Before the first Earth Summit in Rio in 1992, before sustainability reports or chief sustainability officers, and before the idea of stakeholders was used widely, a new vision of business emerged.
This was a vision of business as a force for positive social change—a force that would preserve and restore natural resources, ensure human dignity and fairness, and operate transparently.
This vision can be traced back to gatherings of the Social Venture Network (SVN), a group of socially minded entrepreneurs who pioneered many of the purpose-driven businesses that emerged in the second half of the 1980s. In 1991, SVN members such as Josh Mailman, Mal Warwick, and Judy Wicks led the creation of the first version of BSR, which was designed to serve as the voice of progressive businesses in policy formation in Washington, D.C. The following year, in 1992, Business for Social Responsibility was launched, with 51 member companies and an inaugural event featuring Ben & Jerry’s Cofounder Ben Cohen, the Body Shop Founder Anita Roddick, and Stonyfield Farms Cofounder Gary Hirshberg.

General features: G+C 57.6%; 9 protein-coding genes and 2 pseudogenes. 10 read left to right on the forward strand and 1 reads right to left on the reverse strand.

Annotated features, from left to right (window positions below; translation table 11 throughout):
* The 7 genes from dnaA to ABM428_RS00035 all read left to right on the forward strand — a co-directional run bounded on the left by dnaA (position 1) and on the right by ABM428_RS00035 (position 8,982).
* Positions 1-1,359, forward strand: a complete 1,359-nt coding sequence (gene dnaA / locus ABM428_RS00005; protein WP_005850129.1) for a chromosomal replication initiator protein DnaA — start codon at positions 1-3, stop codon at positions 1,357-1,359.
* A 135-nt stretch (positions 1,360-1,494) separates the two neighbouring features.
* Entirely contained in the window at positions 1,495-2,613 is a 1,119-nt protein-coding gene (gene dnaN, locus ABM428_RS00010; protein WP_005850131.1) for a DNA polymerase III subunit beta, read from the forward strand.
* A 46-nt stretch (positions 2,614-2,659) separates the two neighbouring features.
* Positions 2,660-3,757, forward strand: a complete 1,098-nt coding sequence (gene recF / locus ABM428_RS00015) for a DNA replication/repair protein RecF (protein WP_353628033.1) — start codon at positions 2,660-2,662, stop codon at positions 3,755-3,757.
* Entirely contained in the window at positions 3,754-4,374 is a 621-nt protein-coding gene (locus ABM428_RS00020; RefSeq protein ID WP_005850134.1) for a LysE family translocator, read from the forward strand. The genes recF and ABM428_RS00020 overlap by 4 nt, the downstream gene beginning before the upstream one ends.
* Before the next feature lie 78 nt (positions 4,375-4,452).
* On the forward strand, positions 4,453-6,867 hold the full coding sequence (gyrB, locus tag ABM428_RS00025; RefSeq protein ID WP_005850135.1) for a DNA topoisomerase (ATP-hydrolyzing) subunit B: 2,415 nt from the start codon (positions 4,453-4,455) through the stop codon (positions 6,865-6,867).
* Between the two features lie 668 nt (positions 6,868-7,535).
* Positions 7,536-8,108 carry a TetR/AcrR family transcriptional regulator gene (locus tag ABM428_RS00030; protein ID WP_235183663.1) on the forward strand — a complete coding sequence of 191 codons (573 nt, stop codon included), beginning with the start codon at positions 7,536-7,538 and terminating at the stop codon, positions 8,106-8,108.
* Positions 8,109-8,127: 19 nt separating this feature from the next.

In 1993, BSR hosted its first annual Conference, welcoming U.S. President Bill Clinton as a speaker and attracting 300 participants. By the end of that year, BSR had assimilated many statewide and regional groups, such as Vermont Businesses for Social Responsibility. By 1994, however, the BSR board concluded that the organization’s mission of influencing public policy should change, and the board switched BSR’s organizational approach to something we have applied ever since: Working with companies to integrate social and environmental considerations into their core business.
To refine and implement this strategy, BSR recruited Bob Dunn as CEO, and drew on his experiences as the head of corporate affairs at Levi Strauss & Co., where he spearheaded the adoption of the first code of conduct for supply chain labor practices. Dunn and BSR Chairman Arnold Hiatt developed the BSR model that remains in place today.